Aluminum Trusses - 13792

Aluminum Trusses - 13792

What is Freight Class?

When shipping your products as LTL (less-than-truckload), you have to assign your shipment a freight code. This is a standardized code created by the National Motor Freight and Traffic Association which allows carriers to identify qualities of the shipment and assist with transportation.
Ship aluminum trusses accurately by using the information below:
13792
Aluminum Trusses
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Commodity note:
Applies on trusses or sections thereof of open framework- or latticework-type construction, including ground towers, designed for lighting, staging, exhibits, displays, or other temporary or permanent applications, with or without hardware necessary for assembly or installation.

Subclasses for

Aluminum Trusses - 13792

Often, NMFC codes have subclasses. These subclasses generally are based on the density of the shipment.
In this instance, the commodity, aluminum trusses, is further broken down in the following subclasses:

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freight subclasses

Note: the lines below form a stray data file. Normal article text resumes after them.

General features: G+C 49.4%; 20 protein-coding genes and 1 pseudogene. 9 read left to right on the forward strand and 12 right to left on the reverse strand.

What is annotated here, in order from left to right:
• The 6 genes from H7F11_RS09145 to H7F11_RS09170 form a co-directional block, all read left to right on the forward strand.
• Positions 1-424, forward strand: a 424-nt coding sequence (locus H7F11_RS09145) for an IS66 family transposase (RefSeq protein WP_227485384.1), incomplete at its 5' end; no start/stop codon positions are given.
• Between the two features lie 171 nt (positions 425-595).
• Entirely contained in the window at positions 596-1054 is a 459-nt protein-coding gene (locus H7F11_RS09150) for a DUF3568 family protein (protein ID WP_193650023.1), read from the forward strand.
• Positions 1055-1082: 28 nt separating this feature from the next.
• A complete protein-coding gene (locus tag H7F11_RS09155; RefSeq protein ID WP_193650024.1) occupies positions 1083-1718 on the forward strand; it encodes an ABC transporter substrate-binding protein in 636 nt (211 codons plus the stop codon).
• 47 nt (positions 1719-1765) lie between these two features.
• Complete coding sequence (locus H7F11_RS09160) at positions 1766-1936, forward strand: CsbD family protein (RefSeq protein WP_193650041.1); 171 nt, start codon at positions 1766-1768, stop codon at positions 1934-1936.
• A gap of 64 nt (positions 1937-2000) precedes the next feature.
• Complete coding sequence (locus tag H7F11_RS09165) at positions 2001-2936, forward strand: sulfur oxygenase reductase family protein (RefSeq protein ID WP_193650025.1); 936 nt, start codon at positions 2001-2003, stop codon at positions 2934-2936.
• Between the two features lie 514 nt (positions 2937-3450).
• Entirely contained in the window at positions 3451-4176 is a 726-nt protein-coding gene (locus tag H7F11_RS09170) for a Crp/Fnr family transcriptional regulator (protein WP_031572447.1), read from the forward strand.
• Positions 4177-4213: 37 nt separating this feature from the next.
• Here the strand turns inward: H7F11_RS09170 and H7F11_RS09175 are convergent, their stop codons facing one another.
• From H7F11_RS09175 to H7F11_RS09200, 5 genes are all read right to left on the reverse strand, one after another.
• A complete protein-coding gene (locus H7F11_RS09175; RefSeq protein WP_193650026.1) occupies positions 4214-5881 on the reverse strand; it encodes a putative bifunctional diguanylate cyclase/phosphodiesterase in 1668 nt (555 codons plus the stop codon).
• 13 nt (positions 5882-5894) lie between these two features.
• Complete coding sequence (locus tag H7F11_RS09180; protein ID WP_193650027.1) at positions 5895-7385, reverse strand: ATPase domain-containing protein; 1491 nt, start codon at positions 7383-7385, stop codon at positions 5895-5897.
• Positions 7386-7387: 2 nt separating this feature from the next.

Subclass Info

13792-1

13792-2

13792-3

13792-4

13792-5

13792-6

200

250

250

300

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In boxes or wrapped in fiberboard

Not exceeding 8 feet in length

Exceeding 8 feet in length

In packages other than as set forth in sub 1

Not exceeding 8 feet in length

Exceeding 8 feet in length

In boxes or wrapped in fiberboard

Not exceeding 8 feet in length

Exceeding 8 feet in length

In packages other than as set forth in sub 1

Not exceeding 8 feet in length

Exceeding 8 feet in length

Subclass NMFC Code
Freight Class
Subclass Notes
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Please note: This is for educational purposes only. Ultimately, the carrier reserves the right to classify the groups.

FAQs

What is NMFC code?

The National Motor Freight Classification (NMFC) is the freight classification system devised by the National Motor Freight Traffic Association (NMFTA) and is used for all interstate, intrastate, and foreign commercial movement of LTL cargo. NMFC codes provide standardized freight classes to determine the ease of transport of many of the wide variety of commodities that are shipped together in LTL shipments.

What happens when a freight class code is wrong?

It might be tempting to declare that your shipment is a lower freight class than it actually is in order to secure a lower price, however, carriers will re-classify your freight for accuracy and charge you a fee for having to do so.

How do I calculate density?

Multiply the length, width, and height of your shipment, then divide the total weight of your package by that number. If your shipment is 4 feet long, 5 feet wide, and 4 feet tall, you would multiply 4 x 5 x 4 to get 80 cubic feet. If it weighs 800 pounds, you would divide 800 / 80 to get 10 pounds per cubic foot.